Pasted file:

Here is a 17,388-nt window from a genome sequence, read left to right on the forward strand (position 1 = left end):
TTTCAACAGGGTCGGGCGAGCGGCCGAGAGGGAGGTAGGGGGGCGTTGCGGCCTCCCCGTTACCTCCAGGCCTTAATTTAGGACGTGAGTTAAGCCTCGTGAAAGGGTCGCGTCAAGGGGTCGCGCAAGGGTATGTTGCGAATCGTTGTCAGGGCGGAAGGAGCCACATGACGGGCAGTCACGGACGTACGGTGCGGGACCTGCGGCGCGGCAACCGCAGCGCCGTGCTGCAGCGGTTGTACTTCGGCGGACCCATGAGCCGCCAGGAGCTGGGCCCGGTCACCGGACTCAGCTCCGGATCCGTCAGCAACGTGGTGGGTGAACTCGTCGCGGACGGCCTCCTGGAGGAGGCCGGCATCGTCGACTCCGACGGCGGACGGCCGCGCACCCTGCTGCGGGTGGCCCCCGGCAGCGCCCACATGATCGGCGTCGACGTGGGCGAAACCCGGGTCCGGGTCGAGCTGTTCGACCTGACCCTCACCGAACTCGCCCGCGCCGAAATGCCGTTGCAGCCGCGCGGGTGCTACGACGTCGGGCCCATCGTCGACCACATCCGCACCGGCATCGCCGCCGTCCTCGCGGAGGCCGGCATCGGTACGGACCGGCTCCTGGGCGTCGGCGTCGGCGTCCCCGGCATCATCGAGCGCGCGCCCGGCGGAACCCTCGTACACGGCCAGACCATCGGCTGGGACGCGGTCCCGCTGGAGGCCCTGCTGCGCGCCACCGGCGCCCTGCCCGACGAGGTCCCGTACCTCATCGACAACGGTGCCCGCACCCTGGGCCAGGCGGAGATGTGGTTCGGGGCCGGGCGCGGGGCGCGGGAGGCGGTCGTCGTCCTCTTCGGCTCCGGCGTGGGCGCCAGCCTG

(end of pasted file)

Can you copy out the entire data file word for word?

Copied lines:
Here is a 17,388-nt window from a genome sequence, read left to right on the forward strand (position 1 = left end):
TTTCAACAGGGTCGGGCGAGCGGCCGAGAGGGAGGTAGGGGGGCGTTGCGGCCTCCCCGTTACCTCCAGGCCTTAATTTAGGACGTGAGTTAAGCCTCGTGAAAGGGTCGCGTCAAGGGGTCGCGCAAGGGTATGTTGCGAATCGTTGTCAGGGCGGAAGGAGCCACATGACGGGCAGTCACGGACGTACGGTGCGGGACCTGCGGCGCGGCAACCGCAGCGCCGTGCTGCAGCGGTTGTACTTCGGCGGACCCATGAGCCGCCAGGAGCTGGGCCCGGTCACCGGACTCAGCTCCGGATCCGTCAGCAACGTGGTGGGTGAACTCGTCGCGGACGGCCTCCTGGAGGAGGCCGGCATCGTCGACTCCGACGGCGGACGGCCGCGCACCCTGCTGCGGGTGGCCCCCGGCAGCGCCCACATGATCGGCGTCGACGTGGGCGAAACCCGGGTCCGGGTCGAGCTGTTCGACCTGACCCTCACCGAACTCGCCCGCGCCGAAATGCCGTTGCAGCCGCGCGGGTGCTACGACGTCGGGCCCATCGTCGACCACATCCGCACCGGCATCGCCGCCGTCCTCGCGGAGGCCGGCATCGGTACGGACCGGCTCCTGGGCGTCGGCGTCGGCGTCCCCGGCATCATCGAGCGCGCGCCCGGCGGAACCCTCGTACACGGCCAGACCATCGGCTGGGACGCGGTCCCGCTGGAGGCCCTGCTGCGCGCCACCGGCGCCCTGCCCGACGAGGTCCCGTACCTCATCGACAACGGTGCCCGCACCCTGGGCCAGGCGGAGATGTGGTTCGGGGCCGGGCGCGGGGCGCGGGAGGCGGTCGTCGTCCTCTTCGGCTCCGGCGTGGGCGCCAGCCTG